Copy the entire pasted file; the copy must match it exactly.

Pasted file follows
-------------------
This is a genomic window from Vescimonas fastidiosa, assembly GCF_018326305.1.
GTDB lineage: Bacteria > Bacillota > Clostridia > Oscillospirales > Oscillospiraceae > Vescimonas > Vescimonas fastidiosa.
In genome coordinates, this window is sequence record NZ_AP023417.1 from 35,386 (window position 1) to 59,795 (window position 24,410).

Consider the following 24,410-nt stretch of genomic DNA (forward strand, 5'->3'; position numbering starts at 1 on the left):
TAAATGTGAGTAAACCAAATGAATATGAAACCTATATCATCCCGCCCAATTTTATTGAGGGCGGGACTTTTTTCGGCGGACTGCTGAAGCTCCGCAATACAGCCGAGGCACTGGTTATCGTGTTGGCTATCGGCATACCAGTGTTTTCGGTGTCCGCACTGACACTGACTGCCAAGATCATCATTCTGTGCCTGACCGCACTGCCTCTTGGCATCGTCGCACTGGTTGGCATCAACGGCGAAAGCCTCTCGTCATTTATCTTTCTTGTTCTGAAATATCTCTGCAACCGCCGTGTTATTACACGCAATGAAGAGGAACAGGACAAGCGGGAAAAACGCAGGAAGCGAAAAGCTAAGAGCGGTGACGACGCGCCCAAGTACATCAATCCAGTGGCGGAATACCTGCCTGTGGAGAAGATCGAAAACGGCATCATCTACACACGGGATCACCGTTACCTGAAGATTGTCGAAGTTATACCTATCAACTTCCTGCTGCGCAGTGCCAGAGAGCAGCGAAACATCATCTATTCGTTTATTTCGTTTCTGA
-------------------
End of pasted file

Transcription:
This is a genomic window from Vescimonas fastidiosa, assembly GCF_018326305.1.
GTDB lineage: Bacteria > Bacillota > Clostridia > Oscillospirales > Oscillospiraceae > Vescimonas > Vescimonas fastidiosa.
In genome coordinates, this window is sequence record NZ_AP023417.1 from 35,386 (window position 1) to 59,795 (window position 24,410).

Consider the following 24,410-nt stretch of genomic DNA (forward strand, 5'->3'; position numbering starts at 1 on the left):
TAAATGTGAGTAAACCAAATGAATATGAAACCTATATCATCCCGCCCAATTTTATTGAGGGCGGGACTTTTTTCGGCGGACTGCTGAAGCTCCGCAATACAGCCGAGGCACTGGTTATCGTGTTGGCTATCGGCATACCAGTGTTTTCGGTGTCCGCACTGACACTGACTGCCAAGATCATCATTCTGTGCCTGACCGCACTGCCTCTTGGCATCGTCGCACTGGTTGGCATCAACGGCGAAAGCCTCTCGTCATTTATCTTTCTTGTTCTGAAATATCTCTGCAACCGCCGTGTTATTACACGCAATGAAGAGGAACAGGACAAGCGGGAAAAACGCAGGAAGCGAAAAGCTAAGAGCGGTGACGACGCGCCCAAGTACATCAATCCAGTGGCGGAATACCTGCCTGTGGAGAAGATCGAAAACGGCATCATCTACACACGGGATCACCGTTACCTGAAGATTGTCGAAGTTATACCTATCAACTTCCTGCTGCGCAGTGCCAGAGAGCAGCGAAACATCATCTATTCGTTTATTTCGTTTCTGA